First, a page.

It’s no secret that kids love playtime. Even adults love playtime. And most people find high value in recreation because of its proven benefits on the body and mind. So why, then, does physical activity take a third-row seat in American education?
“The Joyful, Illiterate Kindergarteners of Finland,” an article by Timothy D. Walker published in The Atlantic, gives a look into the Finnish education system and how it encourages the combination of physical activity and learning.
In the article, a teacher from Arkansas expresses her grievances over the American trend versus the Finnish trend. She essentially argues that the American approach to education lacks openness to receiving playtime as a valuable asset of the school day, and I agree.
Even when I was in grade school, standardized testing was made to be such a big deal. Months would be dedicated to preparing for tests that haven’t quite made a lasting impact on my life. It was tedious to prepare for those tests, and I definitely didn’t take away any valuable lessons from them.
The educational experiences from school that did make lasting impacts on me were mostly all taken in beyond a testing page. In fact, a lot of them came through interactive class lessons and the athletics I participated in.
Even past childhood, people like being engaged and active in learning. Lectures get old quick, but keeping busy and enjoying oneself doesn’t. People do business over golf and tennis and whatever else because it’s fun, stimulating, and a break from monotony. And if adults crave breaks from monotony, imagine growing children.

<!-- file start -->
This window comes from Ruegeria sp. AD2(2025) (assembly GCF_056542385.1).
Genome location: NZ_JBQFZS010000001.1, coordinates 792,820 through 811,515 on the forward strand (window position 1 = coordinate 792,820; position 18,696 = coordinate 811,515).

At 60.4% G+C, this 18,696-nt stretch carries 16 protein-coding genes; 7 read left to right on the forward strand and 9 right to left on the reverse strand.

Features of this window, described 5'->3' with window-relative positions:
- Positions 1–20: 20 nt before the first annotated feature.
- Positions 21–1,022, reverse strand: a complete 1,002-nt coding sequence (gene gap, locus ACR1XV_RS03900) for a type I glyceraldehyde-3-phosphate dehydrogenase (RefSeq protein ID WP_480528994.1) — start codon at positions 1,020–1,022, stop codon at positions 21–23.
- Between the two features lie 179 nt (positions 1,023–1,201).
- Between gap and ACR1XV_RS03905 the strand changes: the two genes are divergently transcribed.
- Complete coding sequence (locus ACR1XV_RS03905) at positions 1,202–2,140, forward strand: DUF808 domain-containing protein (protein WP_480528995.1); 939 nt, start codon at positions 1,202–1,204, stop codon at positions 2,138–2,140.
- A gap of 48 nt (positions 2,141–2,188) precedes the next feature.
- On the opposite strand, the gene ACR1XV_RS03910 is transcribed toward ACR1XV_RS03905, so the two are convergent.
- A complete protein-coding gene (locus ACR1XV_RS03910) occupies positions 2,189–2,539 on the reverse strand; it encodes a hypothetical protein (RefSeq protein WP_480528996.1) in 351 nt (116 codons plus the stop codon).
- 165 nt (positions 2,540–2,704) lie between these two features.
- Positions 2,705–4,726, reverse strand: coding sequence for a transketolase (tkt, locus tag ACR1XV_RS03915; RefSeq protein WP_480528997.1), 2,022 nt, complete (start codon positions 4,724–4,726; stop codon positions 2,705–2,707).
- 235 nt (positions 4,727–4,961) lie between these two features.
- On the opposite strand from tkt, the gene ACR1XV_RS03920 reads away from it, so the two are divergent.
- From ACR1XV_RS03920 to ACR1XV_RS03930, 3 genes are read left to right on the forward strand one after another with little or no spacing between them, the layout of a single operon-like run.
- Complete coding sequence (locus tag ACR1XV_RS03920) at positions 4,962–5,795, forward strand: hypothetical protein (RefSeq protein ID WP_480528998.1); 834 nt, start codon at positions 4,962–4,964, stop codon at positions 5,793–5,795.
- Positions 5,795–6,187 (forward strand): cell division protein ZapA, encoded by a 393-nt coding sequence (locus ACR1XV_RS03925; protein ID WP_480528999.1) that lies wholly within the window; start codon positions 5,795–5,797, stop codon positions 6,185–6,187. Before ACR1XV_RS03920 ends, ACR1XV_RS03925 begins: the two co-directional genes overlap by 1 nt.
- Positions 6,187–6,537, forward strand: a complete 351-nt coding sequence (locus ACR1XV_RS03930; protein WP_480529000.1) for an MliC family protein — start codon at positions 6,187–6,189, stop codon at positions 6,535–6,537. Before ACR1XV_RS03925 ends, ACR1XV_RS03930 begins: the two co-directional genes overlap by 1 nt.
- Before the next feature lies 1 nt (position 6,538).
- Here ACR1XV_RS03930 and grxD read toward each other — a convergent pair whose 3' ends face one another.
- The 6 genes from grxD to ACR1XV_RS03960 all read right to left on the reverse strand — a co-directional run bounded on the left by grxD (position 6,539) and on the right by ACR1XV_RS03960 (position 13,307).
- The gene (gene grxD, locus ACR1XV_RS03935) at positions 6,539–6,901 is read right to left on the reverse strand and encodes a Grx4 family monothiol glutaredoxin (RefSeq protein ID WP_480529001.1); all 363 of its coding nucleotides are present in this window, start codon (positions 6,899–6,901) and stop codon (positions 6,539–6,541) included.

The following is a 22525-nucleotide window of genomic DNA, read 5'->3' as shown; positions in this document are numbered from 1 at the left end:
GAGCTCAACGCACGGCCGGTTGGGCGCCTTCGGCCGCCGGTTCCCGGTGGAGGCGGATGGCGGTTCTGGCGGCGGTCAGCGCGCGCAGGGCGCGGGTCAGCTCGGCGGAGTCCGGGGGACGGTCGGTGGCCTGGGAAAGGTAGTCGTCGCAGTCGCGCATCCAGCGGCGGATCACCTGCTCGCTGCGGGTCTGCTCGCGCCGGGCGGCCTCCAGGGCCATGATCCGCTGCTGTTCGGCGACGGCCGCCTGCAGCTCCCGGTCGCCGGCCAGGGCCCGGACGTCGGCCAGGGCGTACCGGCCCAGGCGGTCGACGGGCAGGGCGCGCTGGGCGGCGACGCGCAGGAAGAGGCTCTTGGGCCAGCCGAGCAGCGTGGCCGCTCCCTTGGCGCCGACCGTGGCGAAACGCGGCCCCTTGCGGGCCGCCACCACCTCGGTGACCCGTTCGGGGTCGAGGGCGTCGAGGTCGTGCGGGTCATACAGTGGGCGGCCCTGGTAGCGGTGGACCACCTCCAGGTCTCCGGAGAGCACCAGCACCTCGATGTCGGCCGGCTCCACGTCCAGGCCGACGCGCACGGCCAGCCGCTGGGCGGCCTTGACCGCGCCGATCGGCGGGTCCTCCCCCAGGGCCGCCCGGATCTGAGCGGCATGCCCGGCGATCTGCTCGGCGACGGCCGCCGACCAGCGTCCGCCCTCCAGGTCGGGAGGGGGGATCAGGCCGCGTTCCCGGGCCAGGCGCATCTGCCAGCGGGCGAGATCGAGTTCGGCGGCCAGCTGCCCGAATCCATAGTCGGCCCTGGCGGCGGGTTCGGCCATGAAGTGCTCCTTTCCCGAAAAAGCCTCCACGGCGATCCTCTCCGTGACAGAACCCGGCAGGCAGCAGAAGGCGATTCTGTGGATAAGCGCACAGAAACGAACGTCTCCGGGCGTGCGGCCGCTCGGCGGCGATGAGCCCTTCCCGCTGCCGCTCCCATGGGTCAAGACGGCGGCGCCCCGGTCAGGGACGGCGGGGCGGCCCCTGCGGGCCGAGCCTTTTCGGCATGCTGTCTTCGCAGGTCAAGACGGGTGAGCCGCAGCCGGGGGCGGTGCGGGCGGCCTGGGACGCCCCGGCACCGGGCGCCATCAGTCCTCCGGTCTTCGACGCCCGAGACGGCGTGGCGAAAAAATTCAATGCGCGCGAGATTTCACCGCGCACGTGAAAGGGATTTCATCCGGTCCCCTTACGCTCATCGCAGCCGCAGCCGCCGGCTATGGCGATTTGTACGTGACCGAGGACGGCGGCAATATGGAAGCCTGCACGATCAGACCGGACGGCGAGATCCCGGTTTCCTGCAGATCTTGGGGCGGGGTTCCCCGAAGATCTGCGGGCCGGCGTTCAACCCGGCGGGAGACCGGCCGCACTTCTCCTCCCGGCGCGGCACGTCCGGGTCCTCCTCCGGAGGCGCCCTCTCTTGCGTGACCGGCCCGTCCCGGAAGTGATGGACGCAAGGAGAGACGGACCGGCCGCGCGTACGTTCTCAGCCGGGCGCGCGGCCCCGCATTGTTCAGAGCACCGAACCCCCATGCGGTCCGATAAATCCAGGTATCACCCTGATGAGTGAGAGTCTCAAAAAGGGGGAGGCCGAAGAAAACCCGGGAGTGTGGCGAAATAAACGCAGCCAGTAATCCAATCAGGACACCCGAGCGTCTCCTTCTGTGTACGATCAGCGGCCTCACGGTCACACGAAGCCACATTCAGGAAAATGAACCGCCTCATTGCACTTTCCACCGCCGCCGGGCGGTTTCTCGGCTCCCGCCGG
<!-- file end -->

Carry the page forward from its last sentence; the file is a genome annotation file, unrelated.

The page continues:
That’s why the Finns got it right: more activity and less cramming is a recipe any at-peace individual would subscribe to—and it happens to work. The Atlantic article also cites data that proves Finnish teenagers perform better on tests than American students as a result of their early development.
Perhaps it’s unrealistic to expect the American education system to undergo a drastic reform anytime soon, but perhaps a change can start at home.
Rather than buy into the notion that a standardized test is going to shape a child’s future, encourage them to keep up with schoolwork but not go crazy over it. To supplement that, encourage more play and exposure to other kids. This can lead to a better understanding of other people and how to relate to them from a younger age, which would be an incredible advantage for any young child to have.
The “proper” balance of academics and sport is a hard one to achieve, but it definitely deserves attention and careful thought. Kids are very impressionable, and their childhoods shouldn’t be eaten up with filling in bubbles on a page all day. Hopefully the system gets reformed, but letting them go outside as much as possible is a good start in the meantime.